OBJECTIVE: To investigate the association between consumption of certain foods and macronutrients and urinary glucose excretion, which is a predictor of non-insulin-dependent diabetes mellitus. DESIGN: A cross-sectional study, Denmark, 1993-97. SUBJECTS: Participants in the Danish study 'Diet, Cancer and Health'. After exclusion of persons with postprandial urine samples and persons with diabetes or other diseases potentially resulting in glycosuria, the study population included 14 743 men and 18 064 women aged 50-64 y. We identified 183 men and 43 women with glucose in their urine. RESULTS: Consumption of poultry was negatively associated with glycosuria in both men (odds ratio, OR=0.87; 95% confidence interval, 95% CI=0.77-0.98) and women (OR=0.69; 0.48-1.00). Fiber from fruit showed a weak negative association with glycosuria in both men (0. 95; 0.90-1.01) and women (0.89; 0.78-1.02), whereas a significant negative association with total fiber (0.68; 0.51-0.91) and fiber from vegetables (0.94; 0.88-0.99) was seen in men. Intake of fish tended to reduce the risk of glycosuria in women only (0.80; 0.63-1. 02), whereas ingestion of milk products increased their risk significantly (1.15; 1.06-1.24). CONCLUSION: Although statistical significance and consistency in the two sexes were not achieved for all end-points, the study indicates a protective effect of dietary products like poultry, fruit and cereals against glycosuria and suggests a promoting effect of milk. SPONSORSHIP: The Danish National Board of Health and the Danish Cancer Society.
The role of diet in the aetiology of renal cell carcinoma was investigated in a population-based case-control study in Denmark. Cases were 20-79 years old, with a histologically verified diagnosis of renal cell carcinoma. Controls were sampled from the general population and were frequency-matched on age and sex. A total of 351 cases (73% of the eligible) and 340 controls (68% of the eligible) were included in the study. Dietary information was obtained in a self-administered food frequency questionnaire and the information was confirmed in a subsequent interview performed by trained interviewers who also elicited information on other suspected risk factors such as smoking, occupation, medical history, education and reproductive history. Logistic regression models were used to calculate the odds ratios, and, both frequency of consumption of various food stuffs and computed nutrients were examined. A positive association was observed between risk of renal cell carcinoma and total energy intake (odds ratio, OR, for highest quartile compared to lowest: 1.7 (95% confidence interval, CI, 1.0-3.0) for men, and 3.5 (95% CI 1.6-6.5) for women), fat intake (OR for highest quartile compared to lowest: 1.9 (95% CI 1.1-3.5) for men, and 3.3 (95% CI 1.6-6.9) for women). For women, an effect was also seen for intake of carbohydrates (OR for highest quartile compared to lowest: 3.2 (95% CI 1.5-6.8), while no protective effect was seen for vegetables or fruit. Dairy products may be associated with risk of renal cell cancer (OR for women using thickly spread butter compared to thinly spread: 11.4 (95% CI 2.8-45), OR for women who drank more than one glass of milk with 3.5% fat content compared to never drink milk: 3.7 (95% CI 1.2-11). As expected, total energy intake, intake of fat, protein and carbohydrates were closely correlated making it difficult to identify one of the energy sources as more closely associated with risk of renal cell cancer than the other. Several energy sources have been identified as possible risk factors for renal cell carcinoma. It is possible that a high energy intake as such rather than the individual sources are responsible for the increased risk. Furthermore, dairy fats may be associated with renal cell carcinoma risk. The observed associations appeared stronger in women, and did not explain the association with obesity and low socio-economic status previously found in Denmark.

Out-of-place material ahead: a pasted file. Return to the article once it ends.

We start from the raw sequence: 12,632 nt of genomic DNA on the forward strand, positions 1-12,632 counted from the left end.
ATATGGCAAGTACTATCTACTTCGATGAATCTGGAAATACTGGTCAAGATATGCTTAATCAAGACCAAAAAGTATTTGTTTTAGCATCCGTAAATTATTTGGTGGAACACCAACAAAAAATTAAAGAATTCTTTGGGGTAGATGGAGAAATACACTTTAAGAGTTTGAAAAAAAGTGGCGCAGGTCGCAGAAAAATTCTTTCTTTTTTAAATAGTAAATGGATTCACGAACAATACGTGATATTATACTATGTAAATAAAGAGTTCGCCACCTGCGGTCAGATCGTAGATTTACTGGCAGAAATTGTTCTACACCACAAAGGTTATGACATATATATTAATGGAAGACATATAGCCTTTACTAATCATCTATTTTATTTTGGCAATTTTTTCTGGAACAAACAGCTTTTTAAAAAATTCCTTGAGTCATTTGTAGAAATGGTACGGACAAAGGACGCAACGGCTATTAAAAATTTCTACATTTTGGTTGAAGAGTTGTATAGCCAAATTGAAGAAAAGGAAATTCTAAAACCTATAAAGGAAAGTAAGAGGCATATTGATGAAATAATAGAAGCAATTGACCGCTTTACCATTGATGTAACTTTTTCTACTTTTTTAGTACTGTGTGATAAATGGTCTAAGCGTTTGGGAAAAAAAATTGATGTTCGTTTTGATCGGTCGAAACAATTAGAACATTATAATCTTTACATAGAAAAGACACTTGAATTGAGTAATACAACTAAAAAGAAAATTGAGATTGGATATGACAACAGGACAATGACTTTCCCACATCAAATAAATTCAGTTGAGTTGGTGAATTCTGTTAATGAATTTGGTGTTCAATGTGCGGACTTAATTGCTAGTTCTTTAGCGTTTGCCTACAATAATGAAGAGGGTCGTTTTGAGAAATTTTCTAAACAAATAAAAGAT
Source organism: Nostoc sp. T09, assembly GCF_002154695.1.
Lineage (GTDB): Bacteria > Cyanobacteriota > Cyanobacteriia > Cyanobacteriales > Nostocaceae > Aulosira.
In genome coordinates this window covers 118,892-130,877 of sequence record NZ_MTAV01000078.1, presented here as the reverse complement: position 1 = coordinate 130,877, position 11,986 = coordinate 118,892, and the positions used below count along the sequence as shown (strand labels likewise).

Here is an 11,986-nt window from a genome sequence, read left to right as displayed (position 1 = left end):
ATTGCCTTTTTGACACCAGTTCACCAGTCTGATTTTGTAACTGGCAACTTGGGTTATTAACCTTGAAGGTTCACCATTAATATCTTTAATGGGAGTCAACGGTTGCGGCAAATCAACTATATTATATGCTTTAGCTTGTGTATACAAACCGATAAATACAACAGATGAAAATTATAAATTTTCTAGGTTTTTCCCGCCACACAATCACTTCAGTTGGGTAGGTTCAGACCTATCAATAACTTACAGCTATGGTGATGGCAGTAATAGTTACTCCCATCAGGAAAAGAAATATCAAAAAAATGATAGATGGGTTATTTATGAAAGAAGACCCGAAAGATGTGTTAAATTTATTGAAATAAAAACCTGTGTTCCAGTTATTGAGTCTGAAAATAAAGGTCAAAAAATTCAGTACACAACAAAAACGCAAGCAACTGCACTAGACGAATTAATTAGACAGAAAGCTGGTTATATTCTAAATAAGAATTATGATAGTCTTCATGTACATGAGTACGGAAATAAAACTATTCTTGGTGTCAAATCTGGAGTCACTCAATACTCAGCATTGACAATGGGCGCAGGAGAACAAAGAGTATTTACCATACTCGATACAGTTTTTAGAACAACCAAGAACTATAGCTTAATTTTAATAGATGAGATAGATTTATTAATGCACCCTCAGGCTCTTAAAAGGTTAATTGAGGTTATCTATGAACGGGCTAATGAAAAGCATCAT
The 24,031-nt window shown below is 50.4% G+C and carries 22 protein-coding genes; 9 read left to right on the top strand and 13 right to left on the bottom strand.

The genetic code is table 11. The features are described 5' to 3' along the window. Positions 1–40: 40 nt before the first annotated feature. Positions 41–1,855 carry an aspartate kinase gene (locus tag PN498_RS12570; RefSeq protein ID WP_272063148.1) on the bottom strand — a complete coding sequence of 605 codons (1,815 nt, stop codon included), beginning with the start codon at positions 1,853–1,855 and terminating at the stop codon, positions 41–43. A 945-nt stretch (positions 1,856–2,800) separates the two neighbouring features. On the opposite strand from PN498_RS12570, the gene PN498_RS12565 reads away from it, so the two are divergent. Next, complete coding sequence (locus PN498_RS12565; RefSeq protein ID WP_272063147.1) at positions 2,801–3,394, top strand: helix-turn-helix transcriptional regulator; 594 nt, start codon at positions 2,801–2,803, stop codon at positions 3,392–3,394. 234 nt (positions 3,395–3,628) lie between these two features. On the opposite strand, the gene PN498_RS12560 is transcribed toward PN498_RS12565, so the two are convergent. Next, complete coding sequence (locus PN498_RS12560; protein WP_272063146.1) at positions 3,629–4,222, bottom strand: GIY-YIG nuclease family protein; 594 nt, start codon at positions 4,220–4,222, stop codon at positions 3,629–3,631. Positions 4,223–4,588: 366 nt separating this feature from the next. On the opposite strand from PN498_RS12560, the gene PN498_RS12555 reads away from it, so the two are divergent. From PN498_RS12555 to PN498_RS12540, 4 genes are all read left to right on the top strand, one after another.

Dietary risk factors for renal cell cancer were investigated in a population based case-control study of incident cases. A total of 351 cases and 340 controls matched for age and sex were interviewed about dietary habits as well as exposure to other known or suspected risk factors. An association was found between risk of renal cell cancer and energy intake, especially fats. There was no protective effect of fruits but a weak protective effect of cruceferous vegetables. The association with diet was present after adjusting for the effect of cigarette smoking, socioeconomic status and body mass index, all of which have been identified as risk factors for renal cell cancer.